I have always been interested in magic—like Come Away’s narrator Paul, I was a barely competent teen magician and both stage magic and the supernatural kind have always beguiled me, not so much as a belief system but as a metaphor for how little control we have over our lives, and especially our children’s lives.  Show me a parent who has not engaged in magical thinking about his/her child!  Aren’t we always bargaining on some level with forces which may be wholly imaginary but still hold power over us? Well, that’s true for me anyway, and writing about my family’s struggles with the malign power of illness, while at the same time not actually writing about it, was both liberating and (occasionally) exhilarating for me.
Of course, some might argue that the reality of parenting is fraught enough without adding the strands of preternatural possibilities with which Come Away is threaded.  But I’ve always liked to interweave dark domestic comedy with the mild buzz of the supernatural.  It seems to be my natural m├ętier.
Like magic, dreams, too, have always intrigued me.  As a hyper-sensitive youth, I kept a dream journal for many years, and I have used dreams and dream studies to teach writing classes since I started teaching several (gulp!) decades ago.  Often, this is catnip for undergraduates.  I always make my freshman writing classes do a dream research paper, and even got a YA book out of it (The Dreamer’s Companion, Chicago Review Press, still in print 17 years later!).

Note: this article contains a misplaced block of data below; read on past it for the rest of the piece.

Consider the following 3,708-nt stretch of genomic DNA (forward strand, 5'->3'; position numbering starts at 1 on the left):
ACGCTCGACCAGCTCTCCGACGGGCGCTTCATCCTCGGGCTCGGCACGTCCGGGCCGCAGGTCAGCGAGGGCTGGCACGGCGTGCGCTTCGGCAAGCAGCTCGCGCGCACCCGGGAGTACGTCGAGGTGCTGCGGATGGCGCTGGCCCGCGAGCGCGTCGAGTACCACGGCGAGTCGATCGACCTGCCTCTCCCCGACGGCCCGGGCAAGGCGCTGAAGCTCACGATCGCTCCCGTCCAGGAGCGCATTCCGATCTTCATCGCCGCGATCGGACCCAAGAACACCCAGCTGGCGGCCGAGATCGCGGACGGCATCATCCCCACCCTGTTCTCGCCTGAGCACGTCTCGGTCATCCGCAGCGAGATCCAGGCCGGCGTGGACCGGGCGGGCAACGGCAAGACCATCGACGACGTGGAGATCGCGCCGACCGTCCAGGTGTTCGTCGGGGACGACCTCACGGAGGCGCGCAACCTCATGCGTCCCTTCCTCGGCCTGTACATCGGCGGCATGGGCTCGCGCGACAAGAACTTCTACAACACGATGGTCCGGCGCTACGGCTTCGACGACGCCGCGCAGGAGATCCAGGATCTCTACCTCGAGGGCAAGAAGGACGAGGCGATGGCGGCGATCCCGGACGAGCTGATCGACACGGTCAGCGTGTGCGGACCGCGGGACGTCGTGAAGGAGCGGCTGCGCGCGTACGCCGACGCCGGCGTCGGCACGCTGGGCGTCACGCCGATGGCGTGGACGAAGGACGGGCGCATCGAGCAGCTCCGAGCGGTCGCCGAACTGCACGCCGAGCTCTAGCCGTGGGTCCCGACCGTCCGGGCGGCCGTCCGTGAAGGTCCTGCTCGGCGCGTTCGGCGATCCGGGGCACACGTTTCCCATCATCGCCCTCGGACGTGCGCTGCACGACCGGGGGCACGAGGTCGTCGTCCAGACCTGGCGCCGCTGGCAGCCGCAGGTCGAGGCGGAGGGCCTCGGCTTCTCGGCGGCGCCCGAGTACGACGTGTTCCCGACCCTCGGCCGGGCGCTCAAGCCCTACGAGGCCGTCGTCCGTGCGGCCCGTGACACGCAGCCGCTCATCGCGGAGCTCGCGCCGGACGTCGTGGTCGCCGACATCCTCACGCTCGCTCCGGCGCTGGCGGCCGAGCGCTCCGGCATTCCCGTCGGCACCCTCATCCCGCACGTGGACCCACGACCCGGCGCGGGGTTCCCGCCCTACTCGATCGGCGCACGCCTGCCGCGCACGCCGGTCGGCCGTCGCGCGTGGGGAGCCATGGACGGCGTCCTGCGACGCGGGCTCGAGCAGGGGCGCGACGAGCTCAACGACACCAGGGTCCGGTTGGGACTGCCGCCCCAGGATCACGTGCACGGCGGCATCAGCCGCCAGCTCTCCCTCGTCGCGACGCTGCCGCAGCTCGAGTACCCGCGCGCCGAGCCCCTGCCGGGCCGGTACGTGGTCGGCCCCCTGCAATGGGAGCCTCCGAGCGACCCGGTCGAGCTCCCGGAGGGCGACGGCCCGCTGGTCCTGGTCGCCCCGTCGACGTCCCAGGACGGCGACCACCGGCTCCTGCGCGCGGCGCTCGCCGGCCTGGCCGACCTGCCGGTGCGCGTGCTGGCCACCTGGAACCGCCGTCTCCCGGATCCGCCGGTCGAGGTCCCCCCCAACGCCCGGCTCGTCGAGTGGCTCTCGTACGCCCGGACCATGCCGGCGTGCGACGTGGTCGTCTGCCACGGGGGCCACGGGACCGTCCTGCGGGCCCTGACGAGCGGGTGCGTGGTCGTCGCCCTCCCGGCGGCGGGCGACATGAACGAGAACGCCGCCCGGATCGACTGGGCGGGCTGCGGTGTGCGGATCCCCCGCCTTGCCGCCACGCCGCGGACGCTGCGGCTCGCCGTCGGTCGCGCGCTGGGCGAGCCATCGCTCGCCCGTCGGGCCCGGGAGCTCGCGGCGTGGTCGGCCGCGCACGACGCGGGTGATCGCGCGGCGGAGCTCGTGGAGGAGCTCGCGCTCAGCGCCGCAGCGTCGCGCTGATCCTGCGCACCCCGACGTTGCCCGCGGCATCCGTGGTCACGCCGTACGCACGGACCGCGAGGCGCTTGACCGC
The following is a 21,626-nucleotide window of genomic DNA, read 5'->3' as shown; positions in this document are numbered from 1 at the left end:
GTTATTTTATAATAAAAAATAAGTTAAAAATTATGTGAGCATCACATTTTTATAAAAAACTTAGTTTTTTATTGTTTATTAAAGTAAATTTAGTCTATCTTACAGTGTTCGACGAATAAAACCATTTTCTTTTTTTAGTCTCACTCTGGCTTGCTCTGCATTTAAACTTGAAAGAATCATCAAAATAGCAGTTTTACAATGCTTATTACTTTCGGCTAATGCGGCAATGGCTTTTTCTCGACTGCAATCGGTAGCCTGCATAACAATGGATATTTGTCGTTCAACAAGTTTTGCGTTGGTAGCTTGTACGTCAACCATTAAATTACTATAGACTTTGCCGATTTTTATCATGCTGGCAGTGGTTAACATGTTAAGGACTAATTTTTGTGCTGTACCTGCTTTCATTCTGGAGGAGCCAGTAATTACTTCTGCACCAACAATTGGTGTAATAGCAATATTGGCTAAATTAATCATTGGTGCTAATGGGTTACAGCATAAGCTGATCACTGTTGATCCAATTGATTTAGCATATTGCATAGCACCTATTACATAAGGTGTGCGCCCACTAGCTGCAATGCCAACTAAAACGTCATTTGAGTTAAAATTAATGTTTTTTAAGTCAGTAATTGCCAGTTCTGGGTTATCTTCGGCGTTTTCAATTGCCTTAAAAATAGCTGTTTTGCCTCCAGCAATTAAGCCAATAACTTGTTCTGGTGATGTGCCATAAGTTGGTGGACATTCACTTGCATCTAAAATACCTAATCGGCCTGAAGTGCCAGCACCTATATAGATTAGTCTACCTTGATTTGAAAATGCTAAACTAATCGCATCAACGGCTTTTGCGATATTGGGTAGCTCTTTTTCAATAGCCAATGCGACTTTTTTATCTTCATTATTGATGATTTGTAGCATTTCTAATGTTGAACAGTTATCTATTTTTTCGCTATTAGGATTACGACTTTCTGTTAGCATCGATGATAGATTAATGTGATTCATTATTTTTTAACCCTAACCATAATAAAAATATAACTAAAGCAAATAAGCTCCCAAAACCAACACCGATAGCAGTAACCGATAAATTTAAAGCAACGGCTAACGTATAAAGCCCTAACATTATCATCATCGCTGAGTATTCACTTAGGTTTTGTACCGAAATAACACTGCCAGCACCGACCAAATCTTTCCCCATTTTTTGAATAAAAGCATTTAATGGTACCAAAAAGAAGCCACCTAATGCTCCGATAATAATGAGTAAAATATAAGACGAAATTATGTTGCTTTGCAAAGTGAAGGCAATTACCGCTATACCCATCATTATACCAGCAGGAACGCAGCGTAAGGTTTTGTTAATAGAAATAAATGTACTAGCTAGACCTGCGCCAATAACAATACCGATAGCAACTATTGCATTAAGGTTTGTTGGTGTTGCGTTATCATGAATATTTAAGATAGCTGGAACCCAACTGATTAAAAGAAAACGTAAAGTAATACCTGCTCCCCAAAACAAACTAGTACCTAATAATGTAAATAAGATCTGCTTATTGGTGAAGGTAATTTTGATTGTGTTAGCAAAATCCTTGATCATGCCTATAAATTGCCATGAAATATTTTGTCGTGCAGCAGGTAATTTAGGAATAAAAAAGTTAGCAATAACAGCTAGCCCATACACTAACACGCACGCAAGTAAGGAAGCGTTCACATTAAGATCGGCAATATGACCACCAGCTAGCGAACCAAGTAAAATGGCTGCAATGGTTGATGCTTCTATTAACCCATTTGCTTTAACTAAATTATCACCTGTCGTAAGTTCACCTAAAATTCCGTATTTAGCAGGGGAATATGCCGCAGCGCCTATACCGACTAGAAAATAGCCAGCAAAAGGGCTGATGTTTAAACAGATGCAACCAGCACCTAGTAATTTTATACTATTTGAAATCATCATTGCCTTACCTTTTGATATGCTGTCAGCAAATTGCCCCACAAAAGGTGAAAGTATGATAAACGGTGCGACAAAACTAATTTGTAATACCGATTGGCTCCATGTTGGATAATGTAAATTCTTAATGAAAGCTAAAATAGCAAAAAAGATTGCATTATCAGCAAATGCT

I like the way in which dreams seem to gnaw at our sense of what is real and what is not…I think it is Nabokov who said that the word “reality” is among the only words which makes no sense without quotation marks around it.  In Come Away, the narrator’s father-in-law, a New Age philosopher, suggests that the small green girl Paul has been seeing, and whom he fears has come to take his daughter Spring from him, is a seeping dream object, an image which has leaked out of his unconscious into the world of objects.  This is a phenomenon I totally made up, though it’s hard to make anything up that is more fantastical than the Twilight Zone world of dream research.
I never outline, and I rarely know exactly where my work is taking me.  This is just a personality thing, and I certainly don’t urge anyone to write that way. I write lists, and scribble various fragments in journals but have never been able to sit down and outline a plot or a character arc. I am sure my writing—or at least my process—would be better served if I were better organized.  I have a lot on my plate—I am a single father raising my profoundly disabled daughter and her madcap 14 year old sister—so I have to be obsessive about my writing even when (or especially when) I am only randomly organized about it. Once in a while, I discourse aloud to myself about whatever I am working on, record it, then play it back.  That helps me sometimes.  And I often speed-write a kind of blathering forth about what I am working on, and then read it back to myself.  That is about as close to an outline as I get.